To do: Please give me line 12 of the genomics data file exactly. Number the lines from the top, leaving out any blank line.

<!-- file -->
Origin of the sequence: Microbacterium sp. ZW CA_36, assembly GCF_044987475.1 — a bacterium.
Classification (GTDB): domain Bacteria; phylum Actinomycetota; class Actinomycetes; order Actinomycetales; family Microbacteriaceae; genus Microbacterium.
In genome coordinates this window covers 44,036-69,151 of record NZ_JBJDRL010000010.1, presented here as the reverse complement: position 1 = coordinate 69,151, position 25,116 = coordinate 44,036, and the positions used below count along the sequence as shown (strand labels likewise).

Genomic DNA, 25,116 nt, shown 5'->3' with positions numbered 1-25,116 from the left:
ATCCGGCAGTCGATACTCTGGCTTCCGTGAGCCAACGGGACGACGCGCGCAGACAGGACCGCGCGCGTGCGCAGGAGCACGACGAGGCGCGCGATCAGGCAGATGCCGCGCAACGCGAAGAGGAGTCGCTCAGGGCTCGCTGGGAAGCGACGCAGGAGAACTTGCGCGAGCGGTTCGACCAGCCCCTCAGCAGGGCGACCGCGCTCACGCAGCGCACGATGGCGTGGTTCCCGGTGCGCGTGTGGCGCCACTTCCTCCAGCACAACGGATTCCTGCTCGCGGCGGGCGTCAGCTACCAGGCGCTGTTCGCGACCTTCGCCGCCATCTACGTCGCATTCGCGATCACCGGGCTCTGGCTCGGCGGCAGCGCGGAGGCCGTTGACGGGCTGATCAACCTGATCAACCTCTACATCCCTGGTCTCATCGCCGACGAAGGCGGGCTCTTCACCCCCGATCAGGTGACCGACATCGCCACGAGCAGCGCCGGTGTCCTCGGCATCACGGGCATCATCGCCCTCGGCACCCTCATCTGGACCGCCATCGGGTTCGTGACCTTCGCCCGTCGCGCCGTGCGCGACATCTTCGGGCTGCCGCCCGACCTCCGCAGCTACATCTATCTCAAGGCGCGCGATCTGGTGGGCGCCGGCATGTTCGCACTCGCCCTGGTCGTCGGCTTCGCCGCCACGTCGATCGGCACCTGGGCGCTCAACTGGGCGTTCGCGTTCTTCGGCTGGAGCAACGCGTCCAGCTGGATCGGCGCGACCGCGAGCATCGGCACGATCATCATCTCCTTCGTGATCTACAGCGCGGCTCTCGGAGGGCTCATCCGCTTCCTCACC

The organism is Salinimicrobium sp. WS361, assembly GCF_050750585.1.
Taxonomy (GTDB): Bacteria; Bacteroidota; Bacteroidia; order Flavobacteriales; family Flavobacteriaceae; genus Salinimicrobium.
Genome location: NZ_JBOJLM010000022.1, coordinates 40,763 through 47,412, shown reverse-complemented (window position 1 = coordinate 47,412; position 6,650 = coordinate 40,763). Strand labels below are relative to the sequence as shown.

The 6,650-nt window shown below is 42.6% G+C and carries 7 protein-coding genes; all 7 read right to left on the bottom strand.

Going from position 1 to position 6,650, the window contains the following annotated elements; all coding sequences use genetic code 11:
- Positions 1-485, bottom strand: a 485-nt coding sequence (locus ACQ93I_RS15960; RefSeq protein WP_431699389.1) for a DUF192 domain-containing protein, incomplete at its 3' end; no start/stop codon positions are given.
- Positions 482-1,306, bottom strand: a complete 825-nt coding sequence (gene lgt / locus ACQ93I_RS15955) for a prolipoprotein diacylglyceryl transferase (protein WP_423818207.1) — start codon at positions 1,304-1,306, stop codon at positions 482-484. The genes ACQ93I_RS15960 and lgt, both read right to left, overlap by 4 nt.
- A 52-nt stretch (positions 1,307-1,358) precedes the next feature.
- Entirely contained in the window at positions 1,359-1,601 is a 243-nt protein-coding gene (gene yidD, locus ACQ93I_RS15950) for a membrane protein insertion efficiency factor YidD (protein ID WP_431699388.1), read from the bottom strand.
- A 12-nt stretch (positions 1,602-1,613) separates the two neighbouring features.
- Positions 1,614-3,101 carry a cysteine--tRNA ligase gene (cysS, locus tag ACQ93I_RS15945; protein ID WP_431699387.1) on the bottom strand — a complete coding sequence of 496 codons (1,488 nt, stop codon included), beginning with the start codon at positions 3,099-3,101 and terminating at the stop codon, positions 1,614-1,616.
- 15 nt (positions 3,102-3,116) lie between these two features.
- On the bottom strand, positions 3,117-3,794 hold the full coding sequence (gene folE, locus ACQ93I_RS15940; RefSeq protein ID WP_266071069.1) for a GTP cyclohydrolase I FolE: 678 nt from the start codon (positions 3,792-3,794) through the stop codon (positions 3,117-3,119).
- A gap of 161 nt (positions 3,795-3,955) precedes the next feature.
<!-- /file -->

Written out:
- Positions 482-1,306, bottom strand: a complete 825-nt coding sequence (gene lgt / locus ACQ93I_RS15955) for a prolipoprotein diacylglyceryl transferase (protein WP_423818207.1) — start codon at positions 1,304-1,306, stop codon at positions 482-484. The genes ACQ93I_RS15960 and lgt, both read right to left, overlap by 4 nt.